Some people familiar with R describe it as a supercharged version of Microsoft’s Excel spreadsheet software that can help illuminate data trends more clearly than is possible by entering information into rows and columns.
On second thoughts, though, I imagine no tea was spilled. It would take rather more than that. There is the required bit of stuffy huffiness from a spokesperson for the SAS Institute, too:
SAS says it has noticed R’s rising popularity at universities, despite educational discounts on its own software, but it dismisses the technology as being of interest to a limited set of people working on very hard tasks. “I think it addresses a niche market for high-end data analysts that want free, readily available code,” said Anne H. Milley, director of technology product marketing at SAS. She adds, “We have customers who build engines for aircraft. I am happy they are not using freeware when I get on a jet.”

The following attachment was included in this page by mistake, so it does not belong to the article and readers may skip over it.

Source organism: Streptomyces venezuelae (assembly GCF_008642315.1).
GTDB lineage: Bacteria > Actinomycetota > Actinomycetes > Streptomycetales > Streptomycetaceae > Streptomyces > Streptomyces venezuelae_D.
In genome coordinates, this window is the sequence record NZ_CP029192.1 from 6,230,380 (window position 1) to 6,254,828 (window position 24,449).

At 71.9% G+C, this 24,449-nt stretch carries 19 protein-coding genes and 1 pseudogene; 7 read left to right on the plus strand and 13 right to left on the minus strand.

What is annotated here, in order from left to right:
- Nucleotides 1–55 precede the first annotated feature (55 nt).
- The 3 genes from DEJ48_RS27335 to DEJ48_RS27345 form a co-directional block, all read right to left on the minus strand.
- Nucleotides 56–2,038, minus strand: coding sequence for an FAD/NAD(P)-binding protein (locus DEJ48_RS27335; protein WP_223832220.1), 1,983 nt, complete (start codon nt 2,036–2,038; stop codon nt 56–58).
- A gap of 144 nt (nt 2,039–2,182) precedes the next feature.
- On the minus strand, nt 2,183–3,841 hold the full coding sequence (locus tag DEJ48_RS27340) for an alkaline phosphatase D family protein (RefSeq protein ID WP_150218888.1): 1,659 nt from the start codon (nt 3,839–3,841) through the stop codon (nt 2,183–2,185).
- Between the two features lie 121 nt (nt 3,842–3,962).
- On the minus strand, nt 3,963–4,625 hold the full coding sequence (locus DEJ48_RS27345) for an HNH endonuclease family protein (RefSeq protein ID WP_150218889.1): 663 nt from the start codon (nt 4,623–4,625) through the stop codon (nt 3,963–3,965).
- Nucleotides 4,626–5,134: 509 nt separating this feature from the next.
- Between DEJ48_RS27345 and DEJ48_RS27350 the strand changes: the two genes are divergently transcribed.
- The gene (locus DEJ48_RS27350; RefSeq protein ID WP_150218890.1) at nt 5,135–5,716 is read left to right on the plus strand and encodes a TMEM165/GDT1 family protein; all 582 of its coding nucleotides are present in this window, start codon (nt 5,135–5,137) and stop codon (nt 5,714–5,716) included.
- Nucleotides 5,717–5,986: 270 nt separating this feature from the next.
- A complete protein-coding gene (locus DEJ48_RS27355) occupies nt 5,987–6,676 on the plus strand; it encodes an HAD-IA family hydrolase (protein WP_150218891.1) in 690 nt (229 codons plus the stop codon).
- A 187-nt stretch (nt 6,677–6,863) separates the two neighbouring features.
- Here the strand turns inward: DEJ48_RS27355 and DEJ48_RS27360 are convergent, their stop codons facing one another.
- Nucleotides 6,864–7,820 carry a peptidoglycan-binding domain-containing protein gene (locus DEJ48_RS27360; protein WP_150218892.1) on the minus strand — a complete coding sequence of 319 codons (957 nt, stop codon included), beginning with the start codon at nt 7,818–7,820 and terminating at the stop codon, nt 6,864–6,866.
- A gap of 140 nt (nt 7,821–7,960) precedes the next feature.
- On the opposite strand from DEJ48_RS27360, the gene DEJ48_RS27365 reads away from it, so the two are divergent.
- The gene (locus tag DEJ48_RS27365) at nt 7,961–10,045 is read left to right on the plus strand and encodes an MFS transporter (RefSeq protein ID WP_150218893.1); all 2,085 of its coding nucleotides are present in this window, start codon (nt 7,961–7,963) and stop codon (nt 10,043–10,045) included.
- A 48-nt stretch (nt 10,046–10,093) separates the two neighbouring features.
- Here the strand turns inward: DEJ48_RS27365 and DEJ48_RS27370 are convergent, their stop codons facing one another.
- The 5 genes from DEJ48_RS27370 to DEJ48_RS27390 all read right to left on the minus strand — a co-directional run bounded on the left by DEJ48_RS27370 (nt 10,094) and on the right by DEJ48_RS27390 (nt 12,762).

R also gets some stick (though not in the article) from the computer science side of things for being fairly slow in comparison to some potential competitors. But it’s an exemplary open-source project and is now the lingua franca of academic statistics, for good reason. In day-to-day use for its designed purpose it’s hard to beat. The commitment of many of the core project contributors is really remarkable. In the social sciences R’s main competitor is Stata, which also has many virtues (including a strong user community) but costs money to own. I like R because it helps keep your data analysis honest, it has very strong graphical capabilities, it’s a gateway to understanding new work in statistics, and it’s free. Just take my advice and be sure to read the Posting Guide before you start asking any questions on r-help.